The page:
Delta Arts Center’s latest quilting show featuring African-Americans

Delta Arts Center’s latest quilting show featuring African-Americans
January 29
00:00 2015

Image above courtesy of Delta Arts

Special to The Chronicle

Delta Arts Center, 2611 New Walkertown Rd., will present the fifth in its biennial exhibition of quilts with the Tuesday, Feb. 3 opening of “Samplers and Symmetry V: Pieces by Area African American Quilters.” The exhibition will be on view through Saturday, April 25. The opening reception is Thursday, February 5 at 6 p.m.

Begun originally as a “fill in” exhibit, Samplers and Symmetry has grown to hold a major spot in Delta Arts Center’s exhibition planning.

Quilters from many areas of the triad eagerly respond to the invitation to show their creations and Delta Arts Center welcomes the opportunity to enlighten and educate the community to this rapidly growing art form. Though still a practical craft resulting in much desired items of warmth, quilting has grown to become an art form that can be enjoyed by those with minimal sewing ability to those with advanced skills, employing computerized sewing machines and specialized cutting devices to save time and energy and hurry the quilter to the fun part-piecing the quilt.

Former exhibitors have been invited again this year and through social media we hope to find other quilters whose work can be shown for the first time. For those wishing to learn quilting, Clementine Mauney, exhibitor and a former Winston-Salem/Forsyth County Schools family and consumer science instructor, will teach classes at Delta Arts.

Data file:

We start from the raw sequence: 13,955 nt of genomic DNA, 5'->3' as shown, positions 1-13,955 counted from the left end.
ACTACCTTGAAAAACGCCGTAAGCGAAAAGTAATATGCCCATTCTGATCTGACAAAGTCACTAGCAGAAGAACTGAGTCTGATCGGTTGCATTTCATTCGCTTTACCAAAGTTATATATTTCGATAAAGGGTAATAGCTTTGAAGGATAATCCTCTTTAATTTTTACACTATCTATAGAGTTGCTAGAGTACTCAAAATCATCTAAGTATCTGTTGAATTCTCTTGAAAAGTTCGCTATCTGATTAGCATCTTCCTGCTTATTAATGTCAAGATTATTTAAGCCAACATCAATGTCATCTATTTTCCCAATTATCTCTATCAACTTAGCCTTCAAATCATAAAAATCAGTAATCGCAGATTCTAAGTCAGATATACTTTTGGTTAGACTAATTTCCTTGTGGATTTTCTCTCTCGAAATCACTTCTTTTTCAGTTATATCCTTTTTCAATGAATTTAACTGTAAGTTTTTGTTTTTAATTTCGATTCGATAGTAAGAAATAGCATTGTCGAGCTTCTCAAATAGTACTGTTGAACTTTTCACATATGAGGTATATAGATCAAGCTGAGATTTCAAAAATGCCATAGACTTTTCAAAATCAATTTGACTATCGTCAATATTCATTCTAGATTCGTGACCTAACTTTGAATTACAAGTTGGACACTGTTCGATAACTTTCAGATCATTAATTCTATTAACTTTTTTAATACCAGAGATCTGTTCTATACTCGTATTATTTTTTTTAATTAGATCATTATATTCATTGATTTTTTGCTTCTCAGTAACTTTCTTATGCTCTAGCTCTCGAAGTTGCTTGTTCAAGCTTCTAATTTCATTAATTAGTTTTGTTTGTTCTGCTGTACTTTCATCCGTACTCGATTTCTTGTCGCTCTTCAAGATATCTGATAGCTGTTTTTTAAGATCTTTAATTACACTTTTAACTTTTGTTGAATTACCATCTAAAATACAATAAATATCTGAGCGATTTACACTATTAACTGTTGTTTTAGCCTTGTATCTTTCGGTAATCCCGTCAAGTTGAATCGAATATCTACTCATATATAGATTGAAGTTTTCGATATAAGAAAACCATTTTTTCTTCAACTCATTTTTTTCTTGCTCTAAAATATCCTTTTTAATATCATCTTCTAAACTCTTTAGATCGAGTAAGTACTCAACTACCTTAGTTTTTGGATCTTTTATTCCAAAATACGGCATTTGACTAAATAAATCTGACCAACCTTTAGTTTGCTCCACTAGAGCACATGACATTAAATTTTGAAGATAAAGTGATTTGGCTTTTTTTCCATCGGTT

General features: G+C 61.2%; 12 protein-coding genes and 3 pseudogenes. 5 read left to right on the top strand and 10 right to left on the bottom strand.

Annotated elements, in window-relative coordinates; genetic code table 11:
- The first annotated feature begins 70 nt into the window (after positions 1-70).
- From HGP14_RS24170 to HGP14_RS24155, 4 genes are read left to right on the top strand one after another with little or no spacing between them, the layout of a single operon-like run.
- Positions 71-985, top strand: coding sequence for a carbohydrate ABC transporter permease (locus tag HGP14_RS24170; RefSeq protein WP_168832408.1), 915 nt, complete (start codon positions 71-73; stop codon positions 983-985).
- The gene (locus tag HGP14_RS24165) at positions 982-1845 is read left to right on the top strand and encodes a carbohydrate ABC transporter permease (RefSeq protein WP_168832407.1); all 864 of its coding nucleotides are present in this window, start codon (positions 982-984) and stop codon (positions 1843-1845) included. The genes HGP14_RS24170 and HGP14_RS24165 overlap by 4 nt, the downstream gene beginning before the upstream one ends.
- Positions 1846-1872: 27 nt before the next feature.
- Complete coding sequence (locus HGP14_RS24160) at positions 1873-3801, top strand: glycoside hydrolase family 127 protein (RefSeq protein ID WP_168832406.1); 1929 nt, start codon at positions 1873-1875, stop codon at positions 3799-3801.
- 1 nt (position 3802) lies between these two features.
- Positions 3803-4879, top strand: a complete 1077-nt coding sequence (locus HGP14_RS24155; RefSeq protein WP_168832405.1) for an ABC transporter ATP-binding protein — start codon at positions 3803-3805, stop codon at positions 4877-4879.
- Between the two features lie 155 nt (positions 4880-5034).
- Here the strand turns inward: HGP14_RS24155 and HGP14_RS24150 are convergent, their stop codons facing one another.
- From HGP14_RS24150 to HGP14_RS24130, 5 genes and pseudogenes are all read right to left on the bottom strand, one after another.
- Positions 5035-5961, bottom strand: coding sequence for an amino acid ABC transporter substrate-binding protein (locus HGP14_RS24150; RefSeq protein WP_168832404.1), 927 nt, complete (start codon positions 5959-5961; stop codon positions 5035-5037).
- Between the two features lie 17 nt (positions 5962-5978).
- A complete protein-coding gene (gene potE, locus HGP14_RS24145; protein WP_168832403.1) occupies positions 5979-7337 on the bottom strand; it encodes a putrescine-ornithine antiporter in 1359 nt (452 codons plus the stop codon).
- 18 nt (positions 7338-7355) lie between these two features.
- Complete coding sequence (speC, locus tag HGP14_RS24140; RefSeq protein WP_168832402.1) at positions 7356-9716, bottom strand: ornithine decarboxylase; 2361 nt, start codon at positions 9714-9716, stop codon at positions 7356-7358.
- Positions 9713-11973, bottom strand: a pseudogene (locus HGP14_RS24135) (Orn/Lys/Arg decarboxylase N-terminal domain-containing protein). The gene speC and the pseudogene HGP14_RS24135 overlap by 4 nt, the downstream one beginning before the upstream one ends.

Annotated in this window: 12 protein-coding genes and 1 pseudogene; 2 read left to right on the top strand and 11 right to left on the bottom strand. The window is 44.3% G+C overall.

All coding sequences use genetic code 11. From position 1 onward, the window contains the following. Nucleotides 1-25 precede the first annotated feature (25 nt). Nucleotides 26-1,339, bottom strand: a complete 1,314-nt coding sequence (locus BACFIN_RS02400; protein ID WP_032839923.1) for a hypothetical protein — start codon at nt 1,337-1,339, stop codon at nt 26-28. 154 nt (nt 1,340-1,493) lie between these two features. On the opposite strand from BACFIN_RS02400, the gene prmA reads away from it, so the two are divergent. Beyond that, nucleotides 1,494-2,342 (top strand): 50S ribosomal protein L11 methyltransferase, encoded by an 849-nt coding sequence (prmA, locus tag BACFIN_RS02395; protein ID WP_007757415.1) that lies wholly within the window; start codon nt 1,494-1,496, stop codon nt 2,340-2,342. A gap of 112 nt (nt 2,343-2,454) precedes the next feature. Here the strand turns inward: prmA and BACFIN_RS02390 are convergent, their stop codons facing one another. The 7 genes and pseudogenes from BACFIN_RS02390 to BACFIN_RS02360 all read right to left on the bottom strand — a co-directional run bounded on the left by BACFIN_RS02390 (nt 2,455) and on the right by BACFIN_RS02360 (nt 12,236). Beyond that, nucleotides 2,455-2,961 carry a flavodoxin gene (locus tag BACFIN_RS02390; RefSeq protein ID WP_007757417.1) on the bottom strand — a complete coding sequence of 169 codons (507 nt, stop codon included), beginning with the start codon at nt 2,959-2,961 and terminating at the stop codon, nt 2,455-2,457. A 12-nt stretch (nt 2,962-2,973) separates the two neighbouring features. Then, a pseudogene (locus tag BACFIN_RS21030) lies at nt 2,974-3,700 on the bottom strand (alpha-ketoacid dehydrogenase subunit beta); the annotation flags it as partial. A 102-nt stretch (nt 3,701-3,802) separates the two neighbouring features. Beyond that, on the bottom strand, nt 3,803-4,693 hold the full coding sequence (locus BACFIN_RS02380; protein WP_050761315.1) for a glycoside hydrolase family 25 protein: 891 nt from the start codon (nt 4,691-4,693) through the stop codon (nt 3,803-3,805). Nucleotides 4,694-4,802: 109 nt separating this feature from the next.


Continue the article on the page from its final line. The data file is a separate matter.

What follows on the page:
To further show the uniqueness and versatility of quilting and share one woman’s use of quilts to tell a story, Delta Arts Center will present Dr. Anne Parson, assistant professor of history at UNCG, and students in the school’s Museum Studies program in a presentation about the quilts of Gwendolyn A. Magee, a High Point native who died in 2011.

In September 2014, UNCG presented “Lift Every Voice and Sing: The Quilts of Gwendolyn Ann Magee,” a stunning exhibit that depicted her “unique perspective on race and the Black Experience.” Twelve works exhibited were based on the text of James Weldon Johnson’s song of the same name.

Dr. Parson and the students will discuss Magee’s life and the themes of her quilts and share images and information associated with their research. “Lift Every Voice” closed in early November, but six of Magee’s quilts can be seen at the High Point Museum in the partner exhibit “Pieces of the Past: The Art of Gwendolyn Magee,” on view until Feb. 21.

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